Enough is enough. It’s time to phase out offshore oil production in California

An aerial view of the oil spill on the shoreline
Cleanup crews work on the oil spill on Huntington Beach on Tuesday.
(Allen J. Schaben / Los Angeles Times)

If you’ve been around for enough Earth spins, you’ve seen the world turn upside down — especially concerning Californian’s attitude on oil production.

Up until the 1969 Santa Barbara oil spill that spewed 3 million gallons of crude into the ocean and killed 3,500 sea birds, oil was royalty along the Southern California coast. Now it’s reviled as a messy nuisance that has overstayed its welcome.

Both attitudes were — and are — justified.

Oil helped build Southern California’s 20th-century economy. But in the 21st century, offshore production is worth far less than its environmental cost.

That’s beside the evidence that the fossil fuel is a proven global menace, speeding climate change and contributing to devastating drought, flooding and wildfires.

Now we’ve got another ugly offshore oil spill that has poured an estimated 144,000 gallons of crude oil into the waters off Orange County, killing fish and birds and smudging beaches with goo.


This time, a ship’s anchor is suspected of having ruptured a 50-foot-deep pipeline carrying oil from federal waters to the Port of Long Beach near the Queen Mary.

OK, maybe it’s not the oil company’s fault. Maybe it’s a ship’s for dropping anchor where it shouldn’t have. If so, make it pay big. But there are lots of ships off the SoCal coast, and they belong there. Oil pipes and platforms don’t necessarily. They’re shipping hazards.

Enough is enough. Offshore oil production — not just well drilling — should be phased out.

The Coast Guard investigates a cargo vessel that was in the area before a pipeline break off the Orange County coast spilled 144,000 gallons of oil.

Freshman state Sen. Dave Min (D-Irvine), who represents Huntington Beach, the slick’s primary victim, says he’s looking into introducing legislation to ban all oil production in California waters. He’s also urging Congress to ban it in federal waters.

“The amount of oil that’s produced is a drop in the bucket,” Min says. If it were left in the ocean floor, “I don’t think it would impact gas prices at all. It’s so de minimis compared to the destruction of beaches caused by oil spills every five or 10 years, not to mention the damage to wildlife and habitat. It’s long past time to end this.”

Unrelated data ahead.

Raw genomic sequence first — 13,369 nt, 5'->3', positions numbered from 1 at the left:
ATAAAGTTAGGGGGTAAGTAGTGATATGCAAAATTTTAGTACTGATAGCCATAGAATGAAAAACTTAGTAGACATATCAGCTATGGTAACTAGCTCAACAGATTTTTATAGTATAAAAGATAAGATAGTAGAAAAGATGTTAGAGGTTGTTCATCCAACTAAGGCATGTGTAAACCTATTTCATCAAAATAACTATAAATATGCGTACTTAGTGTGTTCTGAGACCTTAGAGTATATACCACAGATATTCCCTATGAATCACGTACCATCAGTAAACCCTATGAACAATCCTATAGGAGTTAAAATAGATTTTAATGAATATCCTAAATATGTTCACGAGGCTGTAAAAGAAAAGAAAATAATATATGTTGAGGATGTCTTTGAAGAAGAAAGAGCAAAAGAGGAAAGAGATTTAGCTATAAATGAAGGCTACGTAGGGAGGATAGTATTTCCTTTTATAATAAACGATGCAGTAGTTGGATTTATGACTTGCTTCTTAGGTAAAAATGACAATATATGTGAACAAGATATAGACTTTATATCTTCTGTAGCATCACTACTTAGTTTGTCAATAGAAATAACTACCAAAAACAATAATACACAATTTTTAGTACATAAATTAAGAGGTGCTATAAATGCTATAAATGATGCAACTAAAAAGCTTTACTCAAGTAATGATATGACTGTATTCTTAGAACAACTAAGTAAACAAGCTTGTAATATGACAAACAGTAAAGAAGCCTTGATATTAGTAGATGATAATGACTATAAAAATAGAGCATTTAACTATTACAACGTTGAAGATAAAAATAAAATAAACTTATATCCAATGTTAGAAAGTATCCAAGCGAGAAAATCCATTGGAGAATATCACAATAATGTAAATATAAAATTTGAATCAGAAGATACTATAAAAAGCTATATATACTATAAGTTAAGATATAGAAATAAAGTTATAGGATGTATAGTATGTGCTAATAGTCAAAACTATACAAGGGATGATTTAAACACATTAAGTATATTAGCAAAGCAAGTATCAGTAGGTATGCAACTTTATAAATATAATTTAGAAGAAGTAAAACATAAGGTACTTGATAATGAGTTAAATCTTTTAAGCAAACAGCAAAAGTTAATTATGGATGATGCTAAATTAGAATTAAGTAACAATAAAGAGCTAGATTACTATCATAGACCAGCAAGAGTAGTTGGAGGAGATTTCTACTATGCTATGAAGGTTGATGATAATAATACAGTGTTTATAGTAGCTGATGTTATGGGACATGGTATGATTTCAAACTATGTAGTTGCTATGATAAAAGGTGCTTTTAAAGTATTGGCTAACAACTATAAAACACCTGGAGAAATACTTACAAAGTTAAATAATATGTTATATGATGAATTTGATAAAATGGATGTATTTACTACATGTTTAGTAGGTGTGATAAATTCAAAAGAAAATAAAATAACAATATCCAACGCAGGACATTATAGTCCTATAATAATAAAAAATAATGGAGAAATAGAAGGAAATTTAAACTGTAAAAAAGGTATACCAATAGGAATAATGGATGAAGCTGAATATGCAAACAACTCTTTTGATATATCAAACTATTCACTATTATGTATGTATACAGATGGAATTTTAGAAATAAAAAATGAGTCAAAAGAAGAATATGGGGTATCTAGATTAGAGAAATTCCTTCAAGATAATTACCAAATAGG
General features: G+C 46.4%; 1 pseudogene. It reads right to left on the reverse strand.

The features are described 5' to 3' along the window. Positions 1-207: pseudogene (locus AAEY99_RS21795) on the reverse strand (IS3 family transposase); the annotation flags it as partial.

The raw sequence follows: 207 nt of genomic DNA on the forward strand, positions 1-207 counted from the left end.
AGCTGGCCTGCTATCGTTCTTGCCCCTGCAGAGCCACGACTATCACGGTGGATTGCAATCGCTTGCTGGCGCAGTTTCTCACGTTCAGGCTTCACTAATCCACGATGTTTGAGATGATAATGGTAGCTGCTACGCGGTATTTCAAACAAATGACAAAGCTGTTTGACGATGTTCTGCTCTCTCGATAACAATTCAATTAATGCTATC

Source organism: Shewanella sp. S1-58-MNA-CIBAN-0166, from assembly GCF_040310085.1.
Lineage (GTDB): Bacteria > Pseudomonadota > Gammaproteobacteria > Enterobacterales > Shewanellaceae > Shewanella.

The state of California receives roughly $90 million annually from offshore oil and gas leases. But this isn’t even a drop in the state’s bucket — at least $240 billion total revenue is expected this year.

The Western States Petroleum Assn., however, says state and local governments garner about $22 billion annually from all oil and gas operations in California. And oil companies also pay $26 billion in wages and benefits, the trade association claims.

State government could collect a lot more from oil if it ever decided to tax the crude as it’s pumped from the ground or ocean floor. California is the only major oil-producing state that does not impose a tax on oil severance — or extraction or depletion, choose your word. But the companies do pay local property taxes on underground reserves.

Why doesn’t California levy a severance tax? The oil lobby, partnered with labor, has beaten back that legislation for decades.

I asked Secretary Wade Crowfoot of the state Natural Resources Agency.

“It’s not a focus of ours,” he replied, referring to Gov. Gavin Newsom’s administration. “It would impact the cost of gasoline. Most Californians still rely on gasoline to move around in cars.”

But it would certainly reduce oil production in California, a long-range Newsom goal, I noted.

“If we only focused on extraction and not demand, we’d be missing the boat,” Crowfoot said. “We’d still be dealing with oil from other places.”

A major oil spill off the coast of Huntington Beach, Calif., washed up on nearby Orange County beaches, killing fish and birds and threatening local wetlands.

He noted that Newsom has decreed that there’ll be no new fossil fuel-burning cars sold in California starting in 2035 and all oil production will end by 2045. Of course, Newsom will be long gone from Sacramento by then, so his ambitious edicts could be reversed by a future governor.

“That’s fair,” Crowfoot said of the caveat. “But we think it sends a signal to the marketplace. And it’s why California is attracting over half the country’s investment in clean energy.”

In California waters within three miles of the coast, there are 11 oil leases and three operating platforms off Orange County: Emma, Eva and Esther.

In the Santa Barbara Channel, the state is decommissioning Rincon Island and has just finished plugging its 75 wells. It’s also starting to decommission Platform Holly and its 30 wells.

But getting rid of all oil operations in California waters may be practically and legally impossible, Crowfoot says.

“There are real complexities with terminating leases,” he says. “There are health and safety concerns if companies simply go bankrupt and leave the state with the responsibility.”

Jennifer Lucchesi, executive officer of the State Lands Commission, which regulates offshore oil in California waters, estimates it will cost the state treasury $500 million to decommission Platform Holly.

It’s well worth it.

U.S. Sen. Dianne Feinstein hopes to insert into the embattled $3.5-trillion infrastructure bill that’s stymied in the House a permanent ban on all new drilling in federal waters off California, Oregon and Washington.

“Californians have made it clear: We don’t want oil drilling off our coast,” she said in a statement.

It’s time to make our offshore waters a dry hole for oil producers.